Riley Stillman believes he can give Buffalo additional grit. ©2023, Micheline Veluvolu

Riley Stillman ‘ecstatic’ about trade to Sabres, sees something special building

BUFFALO – Watching the Sabres as an opponent over the past two seasons, newcomer Riley Stillman said he noticed something special in the group.

Beyond the talent they possessed – “They’re a team that we didn’t want to play against,” he said – the defenseman saw players who were buying in and showcasing a desire to win for each other.

“You look down the bench from the visiting team and a guy scores (and) they’re just as happy and they had nothing to do with it, right?” an excited Stillman said Wednesday in KeyBank Center. “It’s a team that wants everyone to be successful and wants everyone to grow and get better as a group. It’s intimidating as a visitor and exciting coming in here to have that opportunity.”

Stillman, who was acquired Monday from the Vancouver Canucks, said “those rooms are hard to come by.”

“Those rooms are exciting,” he said. “When you get an opportunity to be part of a group that’s like that, you want to be successful. You want to give everything that you have to the group.”

Stillman, 24, speaks from firsthand experience. Buffalo is his his fourth NHL team, and third this season.

On Oct. 7, a week before the regular season, the Chicago Blackhawks traded him to Vancouver, where he played 32 games for the Canucks. The Sabres dealt prospect Josh Bloom, a third-round pick in 2021, to acquire him before Friday’s trade deadline.

Stillman, who began his career with the Florida Panthers, looks at the movement as a positive. After all, he’s going to places he’s wanted, right?

“Now to come here to a team that’s in the (playoff) hunt is really exciting,” he said. “Mentally, it gives me some clarity, some clearance and openness that, hey, they want me here, I want to be here and I want to make the playoffs and I want to win. … To go to a place that you’re wanted that wants to win, I’m just ecstatic to be a part of it.”

However, Stillman, who’s Canadian, hasn’t joined the Sabres on the ice. He sat out Wednesday’s practice as his immigration issues are sorted out. He watched part of the session with injured defenseman Rasmus Dahlin from the bench area.

Still, coach Don Granato said he would be willing to use Stillman in tonight’s road game against the Boston Bruins if his visa’s finalized.

Update: Stillman has been activated and Dahlin has been placed on injured reserve.

“These guys, the point in the season that they’re at, they’ve played a lot of hockey,” he said. “So I’m not worried at this point yet that he’s been out of practice or away from it too long. I think the adrenaline, excitement can compensate for that in the short window.”

Whenever he debuts, the 6-foot-1, 196-pound Stillman offers the Sabres an intriguing mix of talents. They needed to address their defense depth, and he gives them additional bite for perhaps their third pair.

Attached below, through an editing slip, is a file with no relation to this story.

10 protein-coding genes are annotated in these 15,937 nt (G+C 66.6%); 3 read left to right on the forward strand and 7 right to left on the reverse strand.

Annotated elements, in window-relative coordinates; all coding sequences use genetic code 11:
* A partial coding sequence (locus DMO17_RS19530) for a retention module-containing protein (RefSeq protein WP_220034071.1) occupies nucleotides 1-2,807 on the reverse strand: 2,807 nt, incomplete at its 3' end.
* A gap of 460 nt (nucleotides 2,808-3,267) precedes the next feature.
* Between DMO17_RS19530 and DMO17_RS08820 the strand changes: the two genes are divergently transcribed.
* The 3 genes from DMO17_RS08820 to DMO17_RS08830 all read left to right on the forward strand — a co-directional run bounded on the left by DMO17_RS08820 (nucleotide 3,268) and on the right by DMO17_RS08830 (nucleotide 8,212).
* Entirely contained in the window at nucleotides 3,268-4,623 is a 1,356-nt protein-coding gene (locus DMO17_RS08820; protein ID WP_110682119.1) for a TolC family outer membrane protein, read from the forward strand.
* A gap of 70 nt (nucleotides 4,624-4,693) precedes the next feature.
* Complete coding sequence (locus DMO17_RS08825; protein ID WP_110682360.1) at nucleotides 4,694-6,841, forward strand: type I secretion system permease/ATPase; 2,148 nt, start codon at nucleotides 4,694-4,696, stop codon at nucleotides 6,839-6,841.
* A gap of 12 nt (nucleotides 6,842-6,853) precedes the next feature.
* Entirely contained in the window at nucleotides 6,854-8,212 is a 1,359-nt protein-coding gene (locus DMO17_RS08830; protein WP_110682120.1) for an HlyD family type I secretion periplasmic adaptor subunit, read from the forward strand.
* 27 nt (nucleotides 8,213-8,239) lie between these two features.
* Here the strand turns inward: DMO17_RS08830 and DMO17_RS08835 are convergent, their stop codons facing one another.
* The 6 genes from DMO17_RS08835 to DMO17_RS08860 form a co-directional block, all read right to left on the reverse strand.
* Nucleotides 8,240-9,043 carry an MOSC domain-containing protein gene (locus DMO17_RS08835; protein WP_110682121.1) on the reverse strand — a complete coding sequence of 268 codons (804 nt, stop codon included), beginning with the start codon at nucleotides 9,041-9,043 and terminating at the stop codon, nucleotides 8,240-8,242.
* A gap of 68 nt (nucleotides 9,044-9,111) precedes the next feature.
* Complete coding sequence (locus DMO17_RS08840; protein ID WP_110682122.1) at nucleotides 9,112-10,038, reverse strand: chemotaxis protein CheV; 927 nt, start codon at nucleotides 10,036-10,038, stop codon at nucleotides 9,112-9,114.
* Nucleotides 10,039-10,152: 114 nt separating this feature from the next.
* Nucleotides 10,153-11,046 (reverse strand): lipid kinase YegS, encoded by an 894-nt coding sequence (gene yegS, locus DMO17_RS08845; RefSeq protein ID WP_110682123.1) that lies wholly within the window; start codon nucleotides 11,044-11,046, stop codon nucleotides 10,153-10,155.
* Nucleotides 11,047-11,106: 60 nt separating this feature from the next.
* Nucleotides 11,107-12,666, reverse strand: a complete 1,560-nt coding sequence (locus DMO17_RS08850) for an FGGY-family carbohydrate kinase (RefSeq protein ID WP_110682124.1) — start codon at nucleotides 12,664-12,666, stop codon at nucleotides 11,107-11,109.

While he has endured a difficult season, generating a minus-14 rating for an awful, dysfunctional Canucks team, he said his game has recently started trending in a better direction.

He believes the Sabres’ aggressive style plays into his strengths.

“I’m a bit of old school with a new school, right?” he said. “I bring that old school-grit and mentality and toughness and I want to block shots and I want to hit people.”

He added: “It’s something that I can bring, that sort of on-your-toes mentality, the aggressiveness and stuff like that.”

Stillman already sounds comfortable with the Sabres. Some familiarity, of course, will help him acclimate.

His father, Cory, a former forward, played 1,025 NHL games over 16 seasons and was teammates with general manager Kevyn Adams when the Carolina Hurricanes won the Stanley Cup in 2006.

“It’s funny, we talked today, actually, some old memories of when I was kind of buzzing around the room as a kid folding towels and hanging out with the trainers and doing all that stuff and picking his brain,” he said.

The elder Stillman also played with goalie Craig Anderson with the Florida Panthers and winger Jeff Skinner when he returned to Carolina to close out his career in 2010-11, Skinner’s rookie season.

These days, Cory Stillman’s an assistant coach with the Arizona Coyotes.

“I’d be lying if I said he wasn’t part of everything that I am coming through and understanding the game and helping me grow as a player growing up,” said Riley Stillman, who will wear No. 61. “And now, he’s taken a little bit of a backseat to be a dad and wants to let me play and do my thing. But he’s been huge.”

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